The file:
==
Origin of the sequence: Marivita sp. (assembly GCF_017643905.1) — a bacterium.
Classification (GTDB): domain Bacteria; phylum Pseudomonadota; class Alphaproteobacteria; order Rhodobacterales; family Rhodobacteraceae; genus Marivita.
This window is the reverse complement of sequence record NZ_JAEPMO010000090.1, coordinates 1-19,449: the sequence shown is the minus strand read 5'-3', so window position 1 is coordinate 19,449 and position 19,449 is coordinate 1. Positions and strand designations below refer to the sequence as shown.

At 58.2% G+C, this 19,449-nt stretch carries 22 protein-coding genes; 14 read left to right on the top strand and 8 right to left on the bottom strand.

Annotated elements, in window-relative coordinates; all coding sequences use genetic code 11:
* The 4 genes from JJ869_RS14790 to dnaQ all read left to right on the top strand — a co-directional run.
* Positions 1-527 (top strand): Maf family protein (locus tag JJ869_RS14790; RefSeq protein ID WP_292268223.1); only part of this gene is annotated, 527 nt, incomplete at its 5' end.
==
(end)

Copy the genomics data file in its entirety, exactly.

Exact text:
Origin of the sequence: Marivita sp. (assembly GCF_017643905.1) — a bacterium.
Classification (GTDB): domain Bacteria; phylum Pseudomonadota; class Alphaproteobacteria; order Rhodobacterales; family Rhodobacteraceae; genus Marivita.
This window is the reverse complement of sequence record NZ_JAEPMO010000090.1, coordinates 1-19,449: the sequence shown is the minus strand read 5'-3', so window position 1 is coordinate 19,449 and position 19,449 is coordinate 1. Positions and strand designations below refer to the sequence as shown.

At 58.2% G+C, this 19,449-nt stretch carries 22 protein-coding genes; 14 read left to right on the top strand and 8 right to left on the bottom strand.

Annotated elements, in window-relative coordinates; all coding sequences use genetic code 11:
* The 4 genes from JJ869_RS14790 to dnaQ all read left to right on the top strand — a co-directional run.
* Positions 1-527 (top strand): Maf family protein (locus tag JJ869_RS14790; RefSeq protein ID WP_292268223.1); only part of this gene is annotated, 527 nt, incomplete at its 5' end.